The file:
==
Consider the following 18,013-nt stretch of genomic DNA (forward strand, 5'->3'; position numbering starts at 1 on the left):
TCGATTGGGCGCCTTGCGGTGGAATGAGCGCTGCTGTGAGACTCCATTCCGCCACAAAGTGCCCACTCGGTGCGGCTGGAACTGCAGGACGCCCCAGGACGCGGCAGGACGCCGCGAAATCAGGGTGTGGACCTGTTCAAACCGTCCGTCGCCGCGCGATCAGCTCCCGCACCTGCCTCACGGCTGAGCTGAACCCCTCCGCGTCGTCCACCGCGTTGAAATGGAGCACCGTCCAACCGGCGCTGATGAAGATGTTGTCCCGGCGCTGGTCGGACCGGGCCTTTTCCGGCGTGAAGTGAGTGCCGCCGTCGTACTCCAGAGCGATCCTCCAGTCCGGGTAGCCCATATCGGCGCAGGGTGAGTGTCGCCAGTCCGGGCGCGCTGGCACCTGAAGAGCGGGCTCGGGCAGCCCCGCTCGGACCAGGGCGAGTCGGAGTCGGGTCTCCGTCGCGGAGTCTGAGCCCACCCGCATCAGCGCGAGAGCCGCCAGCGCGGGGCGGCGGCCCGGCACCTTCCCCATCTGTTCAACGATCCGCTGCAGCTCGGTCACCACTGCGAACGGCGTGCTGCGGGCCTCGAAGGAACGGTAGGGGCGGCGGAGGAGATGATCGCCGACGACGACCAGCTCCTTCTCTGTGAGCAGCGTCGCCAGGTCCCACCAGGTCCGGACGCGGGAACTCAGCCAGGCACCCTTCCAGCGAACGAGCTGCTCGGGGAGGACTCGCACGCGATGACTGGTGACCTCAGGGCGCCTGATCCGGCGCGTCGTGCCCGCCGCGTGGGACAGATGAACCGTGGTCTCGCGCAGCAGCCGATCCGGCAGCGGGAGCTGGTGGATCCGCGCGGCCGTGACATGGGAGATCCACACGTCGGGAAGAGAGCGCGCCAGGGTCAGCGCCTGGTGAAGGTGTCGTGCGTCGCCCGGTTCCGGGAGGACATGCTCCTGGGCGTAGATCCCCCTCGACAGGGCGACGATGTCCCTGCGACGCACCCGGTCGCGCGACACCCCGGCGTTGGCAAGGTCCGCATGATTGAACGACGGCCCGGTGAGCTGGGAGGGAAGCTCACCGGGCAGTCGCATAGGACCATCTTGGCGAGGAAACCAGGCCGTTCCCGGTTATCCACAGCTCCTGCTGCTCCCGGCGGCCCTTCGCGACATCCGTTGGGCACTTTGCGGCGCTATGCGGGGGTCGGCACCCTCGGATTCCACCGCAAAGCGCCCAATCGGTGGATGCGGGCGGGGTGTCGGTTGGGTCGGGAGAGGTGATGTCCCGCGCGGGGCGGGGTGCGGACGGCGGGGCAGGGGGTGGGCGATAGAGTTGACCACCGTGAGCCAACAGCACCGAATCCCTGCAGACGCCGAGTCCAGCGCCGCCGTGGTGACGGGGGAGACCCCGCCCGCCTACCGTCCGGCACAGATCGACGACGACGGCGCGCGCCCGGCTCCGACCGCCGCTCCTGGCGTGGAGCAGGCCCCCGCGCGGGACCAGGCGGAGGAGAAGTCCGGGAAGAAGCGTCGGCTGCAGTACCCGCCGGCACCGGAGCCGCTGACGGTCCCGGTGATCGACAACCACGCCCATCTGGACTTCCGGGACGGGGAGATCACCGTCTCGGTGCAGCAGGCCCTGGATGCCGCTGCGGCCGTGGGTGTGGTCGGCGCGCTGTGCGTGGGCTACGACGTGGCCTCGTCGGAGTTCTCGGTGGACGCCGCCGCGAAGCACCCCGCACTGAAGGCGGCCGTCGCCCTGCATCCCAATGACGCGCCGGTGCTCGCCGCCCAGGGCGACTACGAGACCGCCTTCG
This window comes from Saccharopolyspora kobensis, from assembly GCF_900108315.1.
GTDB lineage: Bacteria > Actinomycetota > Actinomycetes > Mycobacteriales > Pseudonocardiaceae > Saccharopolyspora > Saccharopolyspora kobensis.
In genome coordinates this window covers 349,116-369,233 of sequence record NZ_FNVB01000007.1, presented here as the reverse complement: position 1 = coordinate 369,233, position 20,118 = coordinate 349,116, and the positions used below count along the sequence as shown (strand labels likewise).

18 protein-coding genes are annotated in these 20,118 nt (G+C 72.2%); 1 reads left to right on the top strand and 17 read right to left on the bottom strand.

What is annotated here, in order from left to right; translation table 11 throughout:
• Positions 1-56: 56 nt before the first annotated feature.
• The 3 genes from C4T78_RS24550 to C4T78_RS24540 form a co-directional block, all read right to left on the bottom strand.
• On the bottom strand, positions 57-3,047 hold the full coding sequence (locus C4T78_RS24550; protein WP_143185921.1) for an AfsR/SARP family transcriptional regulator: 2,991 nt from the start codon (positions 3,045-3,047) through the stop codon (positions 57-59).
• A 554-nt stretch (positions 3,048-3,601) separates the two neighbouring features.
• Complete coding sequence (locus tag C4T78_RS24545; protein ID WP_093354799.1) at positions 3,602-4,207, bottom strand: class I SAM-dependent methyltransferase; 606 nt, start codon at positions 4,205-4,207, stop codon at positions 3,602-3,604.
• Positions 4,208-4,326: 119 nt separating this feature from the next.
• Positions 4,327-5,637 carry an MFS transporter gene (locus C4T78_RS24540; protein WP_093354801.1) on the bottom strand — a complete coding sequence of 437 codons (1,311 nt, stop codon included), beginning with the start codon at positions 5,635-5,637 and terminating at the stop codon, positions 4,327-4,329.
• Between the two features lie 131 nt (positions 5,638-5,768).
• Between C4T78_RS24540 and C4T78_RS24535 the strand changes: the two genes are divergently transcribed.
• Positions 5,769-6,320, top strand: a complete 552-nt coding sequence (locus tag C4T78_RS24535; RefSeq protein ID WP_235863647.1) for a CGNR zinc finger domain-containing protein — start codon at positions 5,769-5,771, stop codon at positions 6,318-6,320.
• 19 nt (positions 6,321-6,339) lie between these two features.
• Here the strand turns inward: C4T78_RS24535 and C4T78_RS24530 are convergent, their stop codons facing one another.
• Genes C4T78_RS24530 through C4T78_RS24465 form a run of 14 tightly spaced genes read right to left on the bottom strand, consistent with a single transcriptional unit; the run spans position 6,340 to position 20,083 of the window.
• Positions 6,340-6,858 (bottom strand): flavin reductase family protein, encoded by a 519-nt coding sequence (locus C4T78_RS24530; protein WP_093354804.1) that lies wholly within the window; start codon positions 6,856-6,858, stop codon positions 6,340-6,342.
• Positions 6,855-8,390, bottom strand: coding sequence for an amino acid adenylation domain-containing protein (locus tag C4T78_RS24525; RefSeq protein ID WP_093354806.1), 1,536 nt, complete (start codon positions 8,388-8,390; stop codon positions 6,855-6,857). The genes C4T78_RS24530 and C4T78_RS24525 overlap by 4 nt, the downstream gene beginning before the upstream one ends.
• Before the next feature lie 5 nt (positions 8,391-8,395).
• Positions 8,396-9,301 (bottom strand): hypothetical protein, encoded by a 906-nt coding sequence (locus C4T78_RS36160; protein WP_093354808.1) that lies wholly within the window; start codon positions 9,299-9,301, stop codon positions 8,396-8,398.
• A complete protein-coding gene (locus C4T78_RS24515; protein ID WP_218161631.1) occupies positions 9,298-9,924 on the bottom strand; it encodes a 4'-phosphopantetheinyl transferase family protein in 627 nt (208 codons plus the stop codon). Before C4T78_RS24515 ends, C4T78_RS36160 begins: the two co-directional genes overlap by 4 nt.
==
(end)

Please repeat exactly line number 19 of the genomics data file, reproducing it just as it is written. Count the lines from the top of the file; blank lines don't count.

• Here the strand turns inward: C4T78_RS24535 and C4T78_RS24530 are convergent, their stop codons facing one another.